Car Design Trends

Has Car Retail Finally Been Pushed Enough to Go Digital?

The necessary technology has been created. The people have learned how to use it. Now, the reason to hurry with it has come

The car enthusiast whose story you’re reading used to be thrilled to visit car dealers. Years ago, my father would gladly spend some of his hard-earned off-work Sundays not only driving around town to let me see the latest models beyond the magazines, but also going in with me pretending he was actually looking for a car. The stack of brochures I accumulated wasn’t exactly short.

Automobile Magazine sides with me: car dealers are awesome. Their potential customers don’t look for a new car all the time nor make up their mind quickly so, once they stepped inside, everything had to contribute to create a pleasant experience for them, from the greeting at the lobby to the coffee served while debating payment methods. However, no business model is effective forever.

Showfloor of a Chevrolet dealer in 1967 according to Automobile Magazine

Some problems are old

According to a Deloitte report, selling cars through independent franchises has been largely the same since the 1980s and fails customers and manufacturers. Physical dealers have an upkeep cost that has to be diluted in every car’s final price. Transactions to finance the purchase and order the car from the factory usually take long. And “the image of sales people has been tainted over time”.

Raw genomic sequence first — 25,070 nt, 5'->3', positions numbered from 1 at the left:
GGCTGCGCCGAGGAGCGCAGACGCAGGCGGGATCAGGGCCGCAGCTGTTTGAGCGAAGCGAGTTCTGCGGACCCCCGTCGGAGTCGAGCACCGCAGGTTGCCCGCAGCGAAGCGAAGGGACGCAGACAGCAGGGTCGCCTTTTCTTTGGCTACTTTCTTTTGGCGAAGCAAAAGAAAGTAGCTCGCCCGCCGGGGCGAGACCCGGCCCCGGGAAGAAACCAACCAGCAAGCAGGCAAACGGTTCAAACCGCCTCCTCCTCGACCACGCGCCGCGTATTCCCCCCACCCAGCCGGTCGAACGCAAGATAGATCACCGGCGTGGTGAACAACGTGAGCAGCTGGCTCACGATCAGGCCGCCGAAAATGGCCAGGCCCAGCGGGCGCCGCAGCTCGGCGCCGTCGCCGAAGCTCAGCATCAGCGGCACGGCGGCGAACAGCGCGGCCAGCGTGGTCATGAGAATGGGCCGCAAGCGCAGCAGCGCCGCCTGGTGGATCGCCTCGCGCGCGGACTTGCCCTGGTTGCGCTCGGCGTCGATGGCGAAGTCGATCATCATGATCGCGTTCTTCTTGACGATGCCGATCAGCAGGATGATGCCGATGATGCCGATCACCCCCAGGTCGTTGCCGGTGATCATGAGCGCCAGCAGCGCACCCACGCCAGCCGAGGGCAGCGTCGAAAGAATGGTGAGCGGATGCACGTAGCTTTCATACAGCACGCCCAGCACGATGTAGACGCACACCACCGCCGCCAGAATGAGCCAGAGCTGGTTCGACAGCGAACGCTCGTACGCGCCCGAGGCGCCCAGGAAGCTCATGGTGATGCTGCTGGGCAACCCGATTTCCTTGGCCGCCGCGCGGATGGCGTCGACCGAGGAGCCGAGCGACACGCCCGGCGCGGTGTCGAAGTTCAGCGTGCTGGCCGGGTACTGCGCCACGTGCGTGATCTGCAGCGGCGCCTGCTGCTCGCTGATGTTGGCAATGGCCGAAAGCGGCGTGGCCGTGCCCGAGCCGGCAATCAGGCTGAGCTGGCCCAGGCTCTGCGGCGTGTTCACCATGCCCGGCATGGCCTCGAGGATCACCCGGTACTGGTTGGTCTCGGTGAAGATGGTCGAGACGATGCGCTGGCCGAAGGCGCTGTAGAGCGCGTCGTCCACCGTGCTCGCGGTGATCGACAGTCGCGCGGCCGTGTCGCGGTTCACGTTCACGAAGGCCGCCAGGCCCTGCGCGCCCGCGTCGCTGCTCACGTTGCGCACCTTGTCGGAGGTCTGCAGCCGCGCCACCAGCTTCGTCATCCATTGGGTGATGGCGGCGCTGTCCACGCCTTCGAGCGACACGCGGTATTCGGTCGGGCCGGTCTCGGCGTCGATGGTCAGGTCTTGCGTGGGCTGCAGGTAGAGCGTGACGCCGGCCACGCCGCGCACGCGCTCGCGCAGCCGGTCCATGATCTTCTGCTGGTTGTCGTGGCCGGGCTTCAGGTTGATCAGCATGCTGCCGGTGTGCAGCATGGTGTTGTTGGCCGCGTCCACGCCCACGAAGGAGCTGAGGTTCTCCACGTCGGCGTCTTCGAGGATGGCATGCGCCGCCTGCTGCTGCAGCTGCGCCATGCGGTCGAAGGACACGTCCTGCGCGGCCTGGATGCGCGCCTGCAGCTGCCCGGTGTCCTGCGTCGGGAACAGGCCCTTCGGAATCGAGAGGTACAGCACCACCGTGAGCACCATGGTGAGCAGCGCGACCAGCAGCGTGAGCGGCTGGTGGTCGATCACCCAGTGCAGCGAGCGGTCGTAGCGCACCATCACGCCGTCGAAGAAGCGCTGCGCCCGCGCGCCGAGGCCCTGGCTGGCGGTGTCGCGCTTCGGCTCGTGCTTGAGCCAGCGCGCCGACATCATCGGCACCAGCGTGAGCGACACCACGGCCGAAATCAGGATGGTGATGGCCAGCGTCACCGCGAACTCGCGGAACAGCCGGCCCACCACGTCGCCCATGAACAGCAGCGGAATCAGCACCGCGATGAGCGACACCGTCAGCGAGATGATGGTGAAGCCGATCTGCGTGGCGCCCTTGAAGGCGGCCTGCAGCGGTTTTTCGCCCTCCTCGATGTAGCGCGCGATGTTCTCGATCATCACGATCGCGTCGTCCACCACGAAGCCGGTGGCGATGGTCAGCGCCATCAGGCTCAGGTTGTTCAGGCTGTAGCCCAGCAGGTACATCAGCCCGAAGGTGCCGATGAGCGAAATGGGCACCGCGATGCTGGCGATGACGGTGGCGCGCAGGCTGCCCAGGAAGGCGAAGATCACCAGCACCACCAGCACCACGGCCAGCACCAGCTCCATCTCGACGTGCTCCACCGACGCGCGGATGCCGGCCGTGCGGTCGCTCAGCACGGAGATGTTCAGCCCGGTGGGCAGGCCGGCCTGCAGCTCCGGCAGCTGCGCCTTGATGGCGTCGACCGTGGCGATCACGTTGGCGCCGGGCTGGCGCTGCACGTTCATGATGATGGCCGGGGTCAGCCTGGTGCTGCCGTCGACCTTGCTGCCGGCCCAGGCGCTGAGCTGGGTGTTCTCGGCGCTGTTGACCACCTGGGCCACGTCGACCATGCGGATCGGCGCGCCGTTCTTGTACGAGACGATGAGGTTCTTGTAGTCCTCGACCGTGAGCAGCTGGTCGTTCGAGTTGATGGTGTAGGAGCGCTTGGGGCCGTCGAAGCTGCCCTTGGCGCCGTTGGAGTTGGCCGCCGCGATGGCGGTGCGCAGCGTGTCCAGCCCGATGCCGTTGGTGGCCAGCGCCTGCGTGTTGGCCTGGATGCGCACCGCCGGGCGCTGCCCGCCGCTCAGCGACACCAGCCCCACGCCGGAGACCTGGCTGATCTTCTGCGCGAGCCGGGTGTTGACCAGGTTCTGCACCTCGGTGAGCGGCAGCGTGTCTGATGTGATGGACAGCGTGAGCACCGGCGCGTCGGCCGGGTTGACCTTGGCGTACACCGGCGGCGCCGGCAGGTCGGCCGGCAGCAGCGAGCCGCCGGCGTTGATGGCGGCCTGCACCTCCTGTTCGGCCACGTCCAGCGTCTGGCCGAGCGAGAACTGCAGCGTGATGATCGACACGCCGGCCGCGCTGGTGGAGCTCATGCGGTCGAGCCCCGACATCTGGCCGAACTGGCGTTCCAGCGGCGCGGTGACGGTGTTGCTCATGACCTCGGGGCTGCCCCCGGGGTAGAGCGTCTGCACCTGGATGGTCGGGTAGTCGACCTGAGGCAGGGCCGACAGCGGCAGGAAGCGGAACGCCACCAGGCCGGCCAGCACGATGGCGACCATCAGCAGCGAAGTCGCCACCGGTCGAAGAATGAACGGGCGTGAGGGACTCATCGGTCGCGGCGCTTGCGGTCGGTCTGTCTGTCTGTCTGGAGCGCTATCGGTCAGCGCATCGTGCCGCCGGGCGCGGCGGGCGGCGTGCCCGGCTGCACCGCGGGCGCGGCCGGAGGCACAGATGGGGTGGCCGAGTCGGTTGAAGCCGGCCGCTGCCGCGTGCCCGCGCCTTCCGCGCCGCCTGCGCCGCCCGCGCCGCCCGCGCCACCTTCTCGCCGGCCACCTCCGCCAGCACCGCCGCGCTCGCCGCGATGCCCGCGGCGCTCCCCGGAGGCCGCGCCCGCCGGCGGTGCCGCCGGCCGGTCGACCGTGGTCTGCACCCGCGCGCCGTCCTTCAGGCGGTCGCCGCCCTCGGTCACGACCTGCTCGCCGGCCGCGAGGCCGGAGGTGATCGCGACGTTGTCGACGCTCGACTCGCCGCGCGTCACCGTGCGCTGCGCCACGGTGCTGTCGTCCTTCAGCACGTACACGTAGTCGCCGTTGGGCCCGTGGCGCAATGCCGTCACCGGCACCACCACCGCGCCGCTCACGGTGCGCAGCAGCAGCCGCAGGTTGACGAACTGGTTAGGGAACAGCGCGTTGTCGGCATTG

Regarding the automakers, there are so many middlemen between them and their final customers that the process becomes excessively long and prone to problems, not to mention how easily it erodes profit margins. This Car Design Chronicle builds on that by reminding that dealers are forced to stock only the best-selling cars, which discourages both chain ends from embracing variety.

Dealers rarely stock cars in sporty versions, like the Ford Focus ST, because they’re not the best-selling ones

Some problems are appearing now

Ernst & Young reminds that ride-sharing apps and more flexible rental options have become compelling alternatives to car ownership, especially in countries where it’s too expensive for many people. Besides, automakers are fueling this change of thought to showcase their new technologies and make people more likely to effectively buy them; it’s the only way to keep investing in evolution.

Speaking of evolution, the aforementioned documents state people have used mobile devices more than ever, so they’ve become used to get car information online. More recently, the health crisis we’re currently trying to overcome has made e-commerce much more popular: the masses have learned how intuitive it can be and have started to demand this level of simplicity to buy everything.